They could have played the republicans at their own game and packed the court.

As soon as Moscow Mitch refused to hear Obama's nomination for a supreme court justice (back in early 2016, if memory serves) on the b.llsh.t premise that he was in his final year of his 2nd term, the Democrats should have made it clear that the second they had control of the levers of power, they would not only restore the balance of the court to where it would have been, but would actually ensure a majority of democratic justices.

Biden had the chance to do just that.

Sinema and Manchin can be bought for a couple of million dollars each to ensure they would play ball. There's a majority of yanks support abortion rights. I bet they could easily raise fund which is ostensibly to lobby politicians, but really to bribe those two c.nts.
Failing that, if they were to obstruct such confirmations, then the democrats could ensure the rules governing their selection are such that they arse totally screwed and aren't the democratic nominees for their seats next time. If a political party can't f.ck over one of their own, then it's not worth a damn,

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Re: Roe v Wade likely to be overturned

Post by Little waster » Mon Jul 04, 2022 1:20 pm

Woodchopper wrote:
Mon Jul 04, 2022 8:57 am
Little waster wrote:
Fri Jul 01, 2022 11:23 am
EACLucifer wrote:
Fri Jul 01, 2022 11:18 am

The speed of it is because the f.ckers planned in advance for it.
Which makes it all the more depressing that, once again, the Democrats appear asleep at the wheel and are now frantically playing catch-up.

More contingencies should have been put in place as soon as Kavanaugh, never mind Barrett, was sleazed into place.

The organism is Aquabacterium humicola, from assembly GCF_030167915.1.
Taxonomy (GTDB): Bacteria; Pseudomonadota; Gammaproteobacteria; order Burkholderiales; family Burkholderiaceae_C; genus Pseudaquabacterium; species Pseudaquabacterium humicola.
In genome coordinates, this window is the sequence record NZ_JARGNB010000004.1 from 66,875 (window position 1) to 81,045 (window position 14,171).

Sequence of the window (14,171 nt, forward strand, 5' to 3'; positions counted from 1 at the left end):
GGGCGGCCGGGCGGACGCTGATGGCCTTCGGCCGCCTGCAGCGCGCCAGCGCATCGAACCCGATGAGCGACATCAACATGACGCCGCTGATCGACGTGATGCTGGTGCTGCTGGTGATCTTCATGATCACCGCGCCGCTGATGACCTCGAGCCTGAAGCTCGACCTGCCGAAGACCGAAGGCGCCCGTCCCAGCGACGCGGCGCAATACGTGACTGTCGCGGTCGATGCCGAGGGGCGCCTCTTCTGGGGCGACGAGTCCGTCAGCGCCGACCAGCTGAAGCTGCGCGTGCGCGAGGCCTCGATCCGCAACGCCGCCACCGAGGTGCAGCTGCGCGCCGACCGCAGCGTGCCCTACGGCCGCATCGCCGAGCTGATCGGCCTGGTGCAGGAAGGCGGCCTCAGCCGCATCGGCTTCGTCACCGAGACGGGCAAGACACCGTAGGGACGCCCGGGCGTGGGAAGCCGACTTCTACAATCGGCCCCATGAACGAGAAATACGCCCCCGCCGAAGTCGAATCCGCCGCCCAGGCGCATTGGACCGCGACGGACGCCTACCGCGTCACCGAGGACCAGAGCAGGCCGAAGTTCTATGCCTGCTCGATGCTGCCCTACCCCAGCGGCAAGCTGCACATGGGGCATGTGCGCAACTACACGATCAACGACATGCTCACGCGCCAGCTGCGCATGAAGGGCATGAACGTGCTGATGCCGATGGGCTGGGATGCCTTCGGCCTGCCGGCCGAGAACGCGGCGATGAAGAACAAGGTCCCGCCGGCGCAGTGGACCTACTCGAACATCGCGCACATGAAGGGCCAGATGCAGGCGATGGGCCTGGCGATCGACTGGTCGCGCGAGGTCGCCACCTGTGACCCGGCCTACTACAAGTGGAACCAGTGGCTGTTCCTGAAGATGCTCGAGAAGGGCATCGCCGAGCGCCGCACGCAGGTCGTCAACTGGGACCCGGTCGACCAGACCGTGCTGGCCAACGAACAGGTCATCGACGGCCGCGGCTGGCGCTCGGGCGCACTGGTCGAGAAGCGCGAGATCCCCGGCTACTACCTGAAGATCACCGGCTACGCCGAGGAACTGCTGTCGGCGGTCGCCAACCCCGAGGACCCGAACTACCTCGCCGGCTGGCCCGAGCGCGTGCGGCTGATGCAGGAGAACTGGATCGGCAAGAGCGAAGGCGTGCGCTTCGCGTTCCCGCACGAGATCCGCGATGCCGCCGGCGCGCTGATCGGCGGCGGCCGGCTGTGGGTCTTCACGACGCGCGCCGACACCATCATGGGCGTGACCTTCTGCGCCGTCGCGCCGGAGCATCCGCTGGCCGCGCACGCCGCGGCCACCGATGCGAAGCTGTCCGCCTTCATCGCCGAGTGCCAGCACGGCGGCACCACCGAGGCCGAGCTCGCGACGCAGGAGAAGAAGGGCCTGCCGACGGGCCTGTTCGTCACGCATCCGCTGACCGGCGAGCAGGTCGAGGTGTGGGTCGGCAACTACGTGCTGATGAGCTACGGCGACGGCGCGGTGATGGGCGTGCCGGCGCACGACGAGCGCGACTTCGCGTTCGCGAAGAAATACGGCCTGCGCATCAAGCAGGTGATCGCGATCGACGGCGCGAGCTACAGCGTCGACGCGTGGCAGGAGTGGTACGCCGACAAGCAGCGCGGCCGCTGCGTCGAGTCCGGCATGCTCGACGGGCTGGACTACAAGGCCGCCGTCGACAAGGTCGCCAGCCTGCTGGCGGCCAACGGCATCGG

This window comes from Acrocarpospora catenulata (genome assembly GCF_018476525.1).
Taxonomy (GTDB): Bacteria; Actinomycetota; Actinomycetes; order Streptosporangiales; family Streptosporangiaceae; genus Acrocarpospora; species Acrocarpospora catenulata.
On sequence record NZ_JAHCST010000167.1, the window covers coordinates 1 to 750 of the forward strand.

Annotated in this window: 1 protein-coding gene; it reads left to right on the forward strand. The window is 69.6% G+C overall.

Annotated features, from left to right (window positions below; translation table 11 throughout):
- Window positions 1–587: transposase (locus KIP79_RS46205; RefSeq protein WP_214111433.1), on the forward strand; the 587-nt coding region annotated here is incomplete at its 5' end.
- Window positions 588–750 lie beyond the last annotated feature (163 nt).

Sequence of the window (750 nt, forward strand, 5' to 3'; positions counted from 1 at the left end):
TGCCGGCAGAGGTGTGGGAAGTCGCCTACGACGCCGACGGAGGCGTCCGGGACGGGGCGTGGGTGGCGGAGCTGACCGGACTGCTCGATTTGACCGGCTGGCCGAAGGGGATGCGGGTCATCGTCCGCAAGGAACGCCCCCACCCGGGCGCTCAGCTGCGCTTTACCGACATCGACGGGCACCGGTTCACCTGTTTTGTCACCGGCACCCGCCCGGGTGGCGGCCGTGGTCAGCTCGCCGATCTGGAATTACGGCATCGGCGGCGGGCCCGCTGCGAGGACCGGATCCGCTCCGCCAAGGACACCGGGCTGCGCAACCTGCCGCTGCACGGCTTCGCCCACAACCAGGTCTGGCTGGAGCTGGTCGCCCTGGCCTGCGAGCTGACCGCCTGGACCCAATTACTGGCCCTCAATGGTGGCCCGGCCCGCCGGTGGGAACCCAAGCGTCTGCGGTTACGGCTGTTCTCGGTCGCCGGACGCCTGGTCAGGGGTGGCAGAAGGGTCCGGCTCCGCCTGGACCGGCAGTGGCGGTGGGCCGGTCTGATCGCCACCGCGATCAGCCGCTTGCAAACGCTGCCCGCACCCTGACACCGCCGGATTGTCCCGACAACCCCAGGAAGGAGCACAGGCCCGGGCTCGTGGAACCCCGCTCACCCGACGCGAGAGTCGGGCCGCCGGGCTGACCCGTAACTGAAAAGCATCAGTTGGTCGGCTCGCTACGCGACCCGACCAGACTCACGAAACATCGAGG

What could they have done?

These states have republican controlled legislatures. After Kavanaugh was appointed there hasn’t been a democrat controlled White House combined with a majority in Congress willing to pass federal legislation on abortion rights.
The Democrats response didn't just have to be at the federal level.

Dobbs v Jackson Women's Health Organization was not unexpected. Roe v Wade was always on shaky legal ground from its inception and a challenge like this was a matter of When not If. It seemed on the cards once the Repugs started playing silly buggers with Garland in 2016 and became ever more likely with, in succession, Trump's inauguration then the sequential appointments of Gorsuch, Kavanaugh and Barrett. Each one of those events was a harbringer of where we are today. The pretext SCOTUS have went with of "returning the decision to the state level" was always the most likely outcome and the Republican states were prepared with a range of trigger laws in place for the very moment it happened.

I'll quote from an article in the BMJ
Since the decision was released, eight states—Alabama, Arkansas, Louisiana, Kentucky, Missouri, Oklahoma, South Dakota, and Utah—have implemented laws and trigger bans that make abortion illegal, with few exceptions. Of those states, only Utah has an exception for cases of rape and incest. In three other states—Arizona, West Virginia, and Wisconsin—confusion about the enforceability of pre-Roe bans has led all abortions to cease. While judges in Louisiana, Texas, and Utah temporarily blocked their bans, allowing some abortions to resume, in nine states abortions have ceased completely.123 More bans will soon follow. Trigger bans (laws set to take effect if Roe were overruled) in Texas, Tennessee, Mississippi, Idaho, North Dakota, and Wyoming will take effect in the coming weeks, eliminating abortion access in those states as well.